|57th Governor of Virginia|
January 20, 1954 – January 11, 1958
|Lieutenant||Allie Edward Stakes Stephens|
|Preceded by||John S. Battle|
|Succeeded by||J. Lindsay Almond|
|Chair of the National Governors Association|
June 24, 1956 – June 23, 1957
|Preceded by||Arthur B. Langlie|
|Succeeded by||William Stratton|
|Member of the U.S. House of Representatives|
from Virginia's 5th district
November 5, 1946 – February 3, 1953
|Preceded by||Thomas G. Burch|
|Succeeded by||William M. Tuck|
|47th Speaker of the Virginia House of Delegates|
January 14, 1942 – November 5, 1946
|Preceded by||Ashton Dovell|
|Succeeded by||G. Alvin Massenburg|
|Member of the Virginia House of Delegates|
from Henry and Martinsville
January 13, 1932 – November 5, 1946
|Preceded by||Constituency established|
|Succeeded by||Willey R. Broaddus|
|Member of the Virginia House of Delegates|
January 8, 1930 – January 13, 1932
|Preceded by||Sallie C. Booker|
|Succeeded by||Constituency abolished|
Thomas Bahnson Stanley
July 16, 1890
Spencer, Virginia, U.S.
|Died||July 10, 1970 (aged 79)|
Stanleytown, Virginia, U.S.
|Education||Eastman Business College|
Thomas Bahnson Stanley (July 16, 1890 – July 10, 1970) was an American politician, furniture manufacturer and Holstein cattle breeder. A Democrat and member of the Byrd Organization, Stanley served in a number of different political offices in Virginia, including as the 47th speaker of the Virginia House of Delegates and as the Commonwealth's 57th governor. He became known for his support of the Massive Resistance strategy to prevent school desegregation mandated by the United States Supreme Court's decisions in Brown v. Board of Education, and Virginia's attempt to circumvent those decisions (ultimately overturned by both the Virginia Supreme Court and by federal courts) was known as the Stanley Plan.
He was born to Crockett Stanley (January 8, 1838 – March 12, 1915) and Susan Matilda Walker (August 17, 1845 – April 9, 1922) on a farm near Spencer, Henry County, Virginia, the youngest of seven children. He married Anne Pocahontas Bassett (November 28, 1898 – October 20, 1979) on October 24, 1918, in Bassett, Virginia. Anne was the daughter of John David Bassett (July 14, 1866 – February 26, 1965), a founder of Bassett Furniture, and Nancy Pocahontas Hundley (November 21, 1862 – January 11, 1953). Stanley graduated from Eastman Business College in Poughkeepsie, New York, in 1912.
Stanley worked for his father-in-law's company, Bassett Furniture, as an executive until 1924, when he left and founded Stanley Furniture, a leading Virginia furniture maker, in what would become Stanleytown, Virginia. His sons Thomas Bahnson Stanley, Jr. and John David Stanley joined him at Stanley Furniture.
As the Great Depression began, Henry County voters elected Stanley to represent them (part time) in the Virginia House of Delegates. Re-elected multiple times, he served from 1930 to 1946, and fellow delegates elected him their speaker from 1942 to 1946. After the end of World War II, voters elected Stanley to the U.S. House of Representatives, where he represented Virginia's 5th district from November 5, 1946, until February 3, 1953, when Stanley resigned on to run for Virginia's governor. Fellow Byrd Organization loyalist and former Virginia Governor William M. Tuck succeeded to the seat.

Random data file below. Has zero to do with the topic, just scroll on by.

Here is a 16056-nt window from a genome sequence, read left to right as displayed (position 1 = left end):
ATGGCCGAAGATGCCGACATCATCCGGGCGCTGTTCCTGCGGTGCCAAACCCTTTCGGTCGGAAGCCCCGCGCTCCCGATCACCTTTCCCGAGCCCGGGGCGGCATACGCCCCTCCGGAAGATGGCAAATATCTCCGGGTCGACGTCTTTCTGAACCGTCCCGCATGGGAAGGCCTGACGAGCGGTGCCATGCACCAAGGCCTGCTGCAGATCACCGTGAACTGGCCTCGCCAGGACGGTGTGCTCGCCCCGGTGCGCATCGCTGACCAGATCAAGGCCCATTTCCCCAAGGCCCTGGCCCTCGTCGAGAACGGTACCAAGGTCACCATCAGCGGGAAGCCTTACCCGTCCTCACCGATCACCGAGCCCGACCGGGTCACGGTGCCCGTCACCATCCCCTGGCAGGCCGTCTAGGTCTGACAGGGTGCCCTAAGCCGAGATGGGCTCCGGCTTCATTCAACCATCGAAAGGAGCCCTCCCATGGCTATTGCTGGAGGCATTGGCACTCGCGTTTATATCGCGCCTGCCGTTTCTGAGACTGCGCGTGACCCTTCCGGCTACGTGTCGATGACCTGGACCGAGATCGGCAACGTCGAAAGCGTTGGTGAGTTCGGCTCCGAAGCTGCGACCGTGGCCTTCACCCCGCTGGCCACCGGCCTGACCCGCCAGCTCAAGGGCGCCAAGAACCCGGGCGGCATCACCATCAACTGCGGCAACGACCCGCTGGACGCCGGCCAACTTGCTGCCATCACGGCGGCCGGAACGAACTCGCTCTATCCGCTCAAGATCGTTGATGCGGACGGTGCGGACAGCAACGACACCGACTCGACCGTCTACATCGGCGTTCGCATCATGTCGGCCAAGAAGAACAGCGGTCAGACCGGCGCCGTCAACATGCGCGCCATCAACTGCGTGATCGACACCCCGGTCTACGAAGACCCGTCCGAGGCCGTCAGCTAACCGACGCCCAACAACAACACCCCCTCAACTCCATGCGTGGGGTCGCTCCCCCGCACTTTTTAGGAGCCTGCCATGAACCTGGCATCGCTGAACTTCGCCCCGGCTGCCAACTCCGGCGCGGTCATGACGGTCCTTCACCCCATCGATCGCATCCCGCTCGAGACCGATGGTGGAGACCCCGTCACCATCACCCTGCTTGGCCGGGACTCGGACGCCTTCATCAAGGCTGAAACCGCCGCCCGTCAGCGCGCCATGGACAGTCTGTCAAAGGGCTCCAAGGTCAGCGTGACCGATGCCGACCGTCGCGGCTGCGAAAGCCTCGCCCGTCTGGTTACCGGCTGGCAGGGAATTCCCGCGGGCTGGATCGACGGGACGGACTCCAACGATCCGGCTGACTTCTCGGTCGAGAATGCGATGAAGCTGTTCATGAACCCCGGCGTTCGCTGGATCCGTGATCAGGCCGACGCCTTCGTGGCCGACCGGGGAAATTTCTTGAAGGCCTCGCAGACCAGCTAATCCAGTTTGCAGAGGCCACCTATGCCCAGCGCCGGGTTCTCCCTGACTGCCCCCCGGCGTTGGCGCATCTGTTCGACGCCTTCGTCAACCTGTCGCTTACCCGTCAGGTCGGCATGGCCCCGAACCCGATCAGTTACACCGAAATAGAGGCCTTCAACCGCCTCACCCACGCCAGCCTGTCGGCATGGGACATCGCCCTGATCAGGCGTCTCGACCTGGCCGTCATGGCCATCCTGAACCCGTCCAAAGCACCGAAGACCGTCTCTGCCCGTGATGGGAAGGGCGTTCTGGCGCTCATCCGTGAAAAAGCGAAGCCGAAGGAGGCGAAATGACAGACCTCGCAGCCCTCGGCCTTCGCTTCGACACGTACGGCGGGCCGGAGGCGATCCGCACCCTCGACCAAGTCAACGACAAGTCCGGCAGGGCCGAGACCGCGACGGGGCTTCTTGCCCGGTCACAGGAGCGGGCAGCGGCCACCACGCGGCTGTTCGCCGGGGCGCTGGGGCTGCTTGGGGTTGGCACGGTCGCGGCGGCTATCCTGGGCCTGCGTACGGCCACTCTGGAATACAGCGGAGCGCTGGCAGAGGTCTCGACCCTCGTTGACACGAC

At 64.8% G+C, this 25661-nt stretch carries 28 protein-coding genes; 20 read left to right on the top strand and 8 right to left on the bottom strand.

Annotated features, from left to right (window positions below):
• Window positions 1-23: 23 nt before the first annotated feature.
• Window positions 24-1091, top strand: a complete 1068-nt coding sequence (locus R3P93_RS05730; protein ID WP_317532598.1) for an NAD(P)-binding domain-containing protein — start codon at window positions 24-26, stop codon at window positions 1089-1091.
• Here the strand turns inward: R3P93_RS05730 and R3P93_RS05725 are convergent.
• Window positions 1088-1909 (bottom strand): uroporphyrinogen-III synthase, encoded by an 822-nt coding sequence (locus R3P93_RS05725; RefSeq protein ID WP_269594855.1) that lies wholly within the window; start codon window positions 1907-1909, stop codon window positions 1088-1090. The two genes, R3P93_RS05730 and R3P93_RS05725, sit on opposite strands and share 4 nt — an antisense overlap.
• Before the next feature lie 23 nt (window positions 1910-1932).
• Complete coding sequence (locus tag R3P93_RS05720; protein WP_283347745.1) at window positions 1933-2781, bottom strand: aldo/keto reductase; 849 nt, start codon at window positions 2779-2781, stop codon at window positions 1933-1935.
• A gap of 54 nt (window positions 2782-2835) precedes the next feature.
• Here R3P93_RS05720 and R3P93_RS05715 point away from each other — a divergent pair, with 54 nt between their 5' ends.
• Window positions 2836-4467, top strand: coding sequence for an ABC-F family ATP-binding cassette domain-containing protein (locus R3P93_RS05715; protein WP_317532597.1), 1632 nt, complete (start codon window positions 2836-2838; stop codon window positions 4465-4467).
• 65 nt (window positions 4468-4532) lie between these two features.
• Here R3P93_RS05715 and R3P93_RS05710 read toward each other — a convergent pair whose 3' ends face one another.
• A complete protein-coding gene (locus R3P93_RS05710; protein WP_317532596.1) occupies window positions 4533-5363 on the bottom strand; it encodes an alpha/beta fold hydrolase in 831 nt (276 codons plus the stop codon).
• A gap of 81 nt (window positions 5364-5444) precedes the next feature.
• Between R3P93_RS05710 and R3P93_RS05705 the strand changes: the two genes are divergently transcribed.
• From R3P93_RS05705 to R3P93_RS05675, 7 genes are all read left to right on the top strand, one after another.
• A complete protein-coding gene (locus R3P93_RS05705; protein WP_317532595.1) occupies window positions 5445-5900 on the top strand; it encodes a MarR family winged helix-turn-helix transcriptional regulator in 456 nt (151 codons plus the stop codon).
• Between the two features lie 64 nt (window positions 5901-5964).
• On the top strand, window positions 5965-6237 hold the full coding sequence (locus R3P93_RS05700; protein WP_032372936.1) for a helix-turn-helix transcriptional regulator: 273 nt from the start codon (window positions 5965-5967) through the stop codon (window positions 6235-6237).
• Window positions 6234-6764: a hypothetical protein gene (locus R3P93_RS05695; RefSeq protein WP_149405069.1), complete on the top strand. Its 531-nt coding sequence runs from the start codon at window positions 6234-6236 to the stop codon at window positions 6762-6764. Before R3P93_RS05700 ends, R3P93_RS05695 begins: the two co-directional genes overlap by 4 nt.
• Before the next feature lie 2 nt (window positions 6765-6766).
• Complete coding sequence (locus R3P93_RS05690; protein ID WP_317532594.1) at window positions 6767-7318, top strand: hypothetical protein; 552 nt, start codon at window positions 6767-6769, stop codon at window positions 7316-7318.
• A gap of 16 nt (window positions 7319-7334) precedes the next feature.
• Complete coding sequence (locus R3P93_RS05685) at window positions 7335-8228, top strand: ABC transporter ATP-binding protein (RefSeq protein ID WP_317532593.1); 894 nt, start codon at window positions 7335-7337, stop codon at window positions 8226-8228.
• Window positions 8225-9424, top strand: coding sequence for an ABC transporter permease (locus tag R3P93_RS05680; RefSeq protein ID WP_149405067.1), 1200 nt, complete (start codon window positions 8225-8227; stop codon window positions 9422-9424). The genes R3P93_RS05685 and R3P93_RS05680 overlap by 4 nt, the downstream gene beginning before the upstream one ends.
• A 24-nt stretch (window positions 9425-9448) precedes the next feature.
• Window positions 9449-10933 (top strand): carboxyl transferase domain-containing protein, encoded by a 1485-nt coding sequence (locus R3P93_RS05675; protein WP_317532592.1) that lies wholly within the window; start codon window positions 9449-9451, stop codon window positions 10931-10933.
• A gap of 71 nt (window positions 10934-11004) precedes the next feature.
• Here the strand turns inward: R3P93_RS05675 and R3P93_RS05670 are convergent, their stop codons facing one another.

The Byrd Organization selected Stanley to be the Democratic candidate for governor of Virginia in 1953, and he won the Democratic primary. In the general election, Stanley handily defeated Republican Theodore Roosevelt Dalton and Independent Howard Carwile. He served as the Governor of Virginia from 1954 to 1958. As governor, Stanley improved the administration of state hospitals and increased funding to mental hospitals and public schools.
While governor, Stanley became embroiled in conflict. The budget fight between the Old Guard of the Byrd Organization and the Young Turks (many returning military veterans) over budget surpluses and historic underfunding of education (especially egregious with respect to non-white Virginians) in the 1954 legislative session affected relations in the state's Democratic Party for a generation. Stanley supported segregation, and the United States Supreme Court declared such illegal twice in Brown v. Board of Education (which included a companion case from Prince Edward County, Virginia). After the 1954 Brown decision, Governor Stanley appointed a committee of mainly politicians from Southside Virginia (historically over-represented in the Virginia General Assembly and which depended politically on various methods of disenfranchising non-white Virginians) to study ways to preserve segregation through legislative means, including a school voucher program. Meanwhile, U.S. Senator Harry F. Byrd declared the strategy known as Massive Resistance, while Richmond News Leader publisher James J. Kilpatrick advocated a more drastic policy, which passed a special legislative session in 1956 and became known as the Stanley Plan. Most parts were declared illegal by Virginia and federal courts within three years, long after Governor Stanley's term had ended. In fact, although Governor Stanley had vowed to close schools to prevent their desegregation, that aspect of the plan was first tested under the next Governor, J. Lindsay Almond after a federal panel ordered desegregation of Charlottesville schools in 1958.
After his gubernatorial term ended, Stanley resumed his oversight of the furniture business, as well as became vice president and director of the First National Bank, and chairman of the Commission on State and Local Revenues and Expenditures. However, the Byrd Organization imploded in the 1960s, after U.S. Supreme Court decisions upholding the one-man, one-vote principle, including Davis v. Mann.
Stanley died in Martinsville, Virginia, on July 10, 1970, and is buried in Roselawn Burial Park. His home Stoneleigh was listed on the National Register of Historic Places in 1982.